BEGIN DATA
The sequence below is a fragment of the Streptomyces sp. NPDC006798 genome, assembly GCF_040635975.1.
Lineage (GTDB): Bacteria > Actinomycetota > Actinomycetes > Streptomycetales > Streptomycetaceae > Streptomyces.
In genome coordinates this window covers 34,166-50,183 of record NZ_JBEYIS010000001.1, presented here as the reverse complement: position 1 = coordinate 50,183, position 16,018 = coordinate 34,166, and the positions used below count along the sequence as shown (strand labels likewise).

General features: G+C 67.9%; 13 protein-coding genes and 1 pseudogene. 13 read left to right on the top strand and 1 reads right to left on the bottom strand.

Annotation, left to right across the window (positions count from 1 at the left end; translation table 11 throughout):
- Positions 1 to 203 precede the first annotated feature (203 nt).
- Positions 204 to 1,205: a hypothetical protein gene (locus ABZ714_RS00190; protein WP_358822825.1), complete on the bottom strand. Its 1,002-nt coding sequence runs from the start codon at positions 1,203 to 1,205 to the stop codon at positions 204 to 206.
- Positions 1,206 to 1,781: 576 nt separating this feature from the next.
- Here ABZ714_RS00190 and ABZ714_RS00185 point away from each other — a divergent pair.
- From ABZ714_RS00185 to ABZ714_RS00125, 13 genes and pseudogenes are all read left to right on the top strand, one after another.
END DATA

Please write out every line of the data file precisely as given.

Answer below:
The sequence below is a fragment of the Streptomyces sp. NPDC006798 genome, assembly GCF_040635975.1.
Lineage (GTDB): Bacteria > Actinomycetota > Actinomycetes > Streptomycetales > Streptomycetaceae > Streptomyces.
In genome coordinates this window covers 34,166-50,183 of record NZ_JBEYIS010000001.1, presented here as the reverse complement: position 1 = coordinate 50,183, position 16,018 = coordinate 34,166, and the positions used below count along the sequence as shown (strand labels likewise).

General features: G+C 67.9%; 13 protein-coding genes and 1 pseudogene. 13 read left to right on the top strand and 1 reads right to left on the bottom strand.

Annotation, left to right across the window (positions count from 1 at the left end; translation table 11 throughout):
- Positions 1 to 203 precede the first annotated feature (203 nt).
- Positions 204 to 1,205: a hypothetical protein gene (locus ABZ714_RS00190; protein WP_358822825.1), complete on the bottom strand. Its 1,002-nt coding sequence runs from the start codon at positions 1,203 to 1,205 to the stop codon at positions 204 to 206.
- Positions 1,206 to 1,781: 576 nt separating this feature from the next.
- Here ABZ714_RS00190 and ABZ714_RS00185 point away from each other — a divergent pair.
- From ABZ714_RS00185 to ABZ714_RS00125, 13 genes and pseudogenes are all read left to right on the top strand, one after another.